Illustration by Deborah Panesar ©

Illustration by Deborah Panesar ©

When I became a mother I knew that I would learn life lessons but I never anticipated how much they would filter in to other aspects of my life.

I liked to keep my ‘mother’ label mostly separate from my ‘freelance’ label, because I was almost defiant that I didn’t want to be defined as only a mother. I also didn’t want to share photos of Ophelia because she was such a special part of my life, that I selfishly treasured for my own, so it didn’t feel right to put her up on the internet everyday.

My PND also had me scared to be too vulnerable. I was afraid my followers would think I had given up on illustration, or that everyday I was going to be posting more and more content that they hadn’t signed up for.

Really though, I couldn’t have been more wrong.

I still don’t greatly like sharing too many photos of Ophelia online (she can tell me when she’s older if she’s happy for me to share) but I have done a full 180 on how I feel about being too vulnerable/sharing personal content.

I cannot deny that this little human has changed me. She has shown me so much that I had forgotten in becoming an adult, and made me self aware as a friend, wife, daughter and sister. So I wanted to pay homage to that in a new blog series, showcasing some of the good, bad and ugly stuff that she has taught me in her short but wise life (so far).

#1 Rushing is futile

If you have a small child, it goes without saying that you’re guaranteed to be late for a lot of stuff. With so much to remember (especially when they’re really small, it’s like packing for a mini break) as well as making sure they have enough layers/options for weather/things to go to sleep with. You can guarantee they’ll fill their nappy right before you get out the door.

I spent a lot of time getting crazy frustrated with Ophelia; Why is she doing this to me? Why can’t she sit still? Why does she now decide to get upset about the shoes I’ve put on her feet?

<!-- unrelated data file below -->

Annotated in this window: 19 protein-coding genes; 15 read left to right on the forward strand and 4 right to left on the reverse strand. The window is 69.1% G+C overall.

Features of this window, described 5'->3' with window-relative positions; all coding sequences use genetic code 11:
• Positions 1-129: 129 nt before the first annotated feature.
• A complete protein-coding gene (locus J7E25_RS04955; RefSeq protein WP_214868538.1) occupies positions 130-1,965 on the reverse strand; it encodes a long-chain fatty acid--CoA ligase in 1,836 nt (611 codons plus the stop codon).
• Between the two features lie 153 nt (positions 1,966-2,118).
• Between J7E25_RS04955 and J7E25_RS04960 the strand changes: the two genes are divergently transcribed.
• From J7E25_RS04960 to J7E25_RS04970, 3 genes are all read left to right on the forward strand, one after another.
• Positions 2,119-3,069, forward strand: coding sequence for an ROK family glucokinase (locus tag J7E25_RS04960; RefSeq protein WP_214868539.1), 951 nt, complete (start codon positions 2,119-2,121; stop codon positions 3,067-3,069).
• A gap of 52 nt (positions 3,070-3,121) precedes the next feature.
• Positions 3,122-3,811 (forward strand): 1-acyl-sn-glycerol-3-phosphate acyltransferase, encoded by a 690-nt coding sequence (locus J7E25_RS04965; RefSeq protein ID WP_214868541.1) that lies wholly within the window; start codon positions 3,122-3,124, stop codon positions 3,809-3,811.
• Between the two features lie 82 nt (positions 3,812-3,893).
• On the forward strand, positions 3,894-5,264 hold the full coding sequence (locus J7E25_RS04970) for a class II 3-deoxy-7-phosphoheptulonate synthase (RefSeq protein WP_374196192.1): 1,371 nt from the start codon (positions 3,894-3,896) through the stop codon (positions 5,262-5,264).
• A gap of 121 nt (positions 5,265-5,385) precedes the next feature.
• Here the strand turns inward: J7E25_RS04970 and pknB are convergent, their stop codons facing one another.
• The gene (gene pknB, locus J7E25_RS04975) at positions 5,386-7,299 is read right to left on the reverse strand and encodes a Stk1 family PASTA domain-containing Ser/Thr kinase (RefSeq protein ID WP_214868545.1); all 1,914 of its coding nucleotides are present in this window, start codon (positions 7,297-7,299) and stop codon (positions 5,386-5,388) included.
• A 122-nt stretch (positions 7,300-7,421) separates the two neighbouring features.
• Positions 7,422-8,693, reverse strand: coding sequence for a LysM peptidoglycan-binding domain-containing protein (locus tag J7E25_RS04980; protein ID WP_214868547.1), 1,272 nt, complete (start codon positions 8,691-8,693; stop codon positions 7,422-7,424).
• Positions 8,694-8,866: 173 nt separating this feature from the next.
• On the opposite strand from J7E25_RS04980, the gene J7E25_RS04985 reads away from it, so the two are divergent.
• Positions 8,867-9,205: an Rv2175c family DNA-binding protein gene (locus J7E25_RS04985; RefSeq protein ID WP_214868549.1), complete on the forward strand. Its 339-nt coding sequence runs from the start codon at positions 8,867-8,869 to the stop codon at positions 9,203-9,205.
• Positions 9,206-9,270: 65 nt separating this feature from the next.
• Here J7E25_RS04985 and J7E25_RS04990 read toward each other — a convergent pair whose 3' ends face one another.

Thing is she isn’t doing anything to me. Toddlers and babies have no concept of time so it is literally impossible for her to know that she’s making me late.

Really, I’m making myself crazy frustrated; I’m frustrated at myself for not giving myself enough time and I’m frustrated that I’m going to be turning up to wherever I’m going to as a palpitating, hot sweaty mess.

Yes, rushing is futile. The more I rush, the more stressed I get. The more stressed I get the more I forget. The more I forget the more cross I get at myself, and the more cross I get the sweatier I get (you see a sweaty pattern here?!).

So i’ve decided to stop rushing, in more aspects than one.

I’ve stopped rushing emails. Rushed emails have tons of mistakes and I know half the time they don’t make sense and I have probably not even attached the work I needed to send to the client.

I’ve stopped rushing work. If I have to put in a few more hours, then so be it. I’m not going to rush the quality of my work just because I now need to balance being a full time mum as well.

I’ve stopped rushing conversations. Nothing says ‘I’m not interested in what you have to say’ than when you have one eye on your phone for that email notification and one ear on your husband who is just trying to have a conversation with you after a long day.

I’ve stopped rushing my to-do list. This one’s a biggie. I used to think it was how much I got done rather than how good I got those things done. Quality over quantity > Quantity over quality. I’m now a little more accepting if I just get 1 thing done off my to-do list, so long as I’ve done it to the best of my ability and I feel confident that it’s finished.

Most importantly, I’ve stopped rushing Ophelia. She’s at an incredible age where the world is magic and everything that we see as mundane is a new discovery. I try my very best to give her the time to explore those little things, even if it’s a pine cone, a bus stop or to stand and wave to the man in the van. It really isn’t always possible, all the time, because sometimes I really do need to be somewhere! But it’s a goal I can strive for.

When I feel the need to rush well up in me, and I’m watching the hands on the clock move but my daughter isn’t, then I just try and take a very deep breath and think fuck it.

I’ll get there at some point, but right now is pretty good.

blog signature.jpg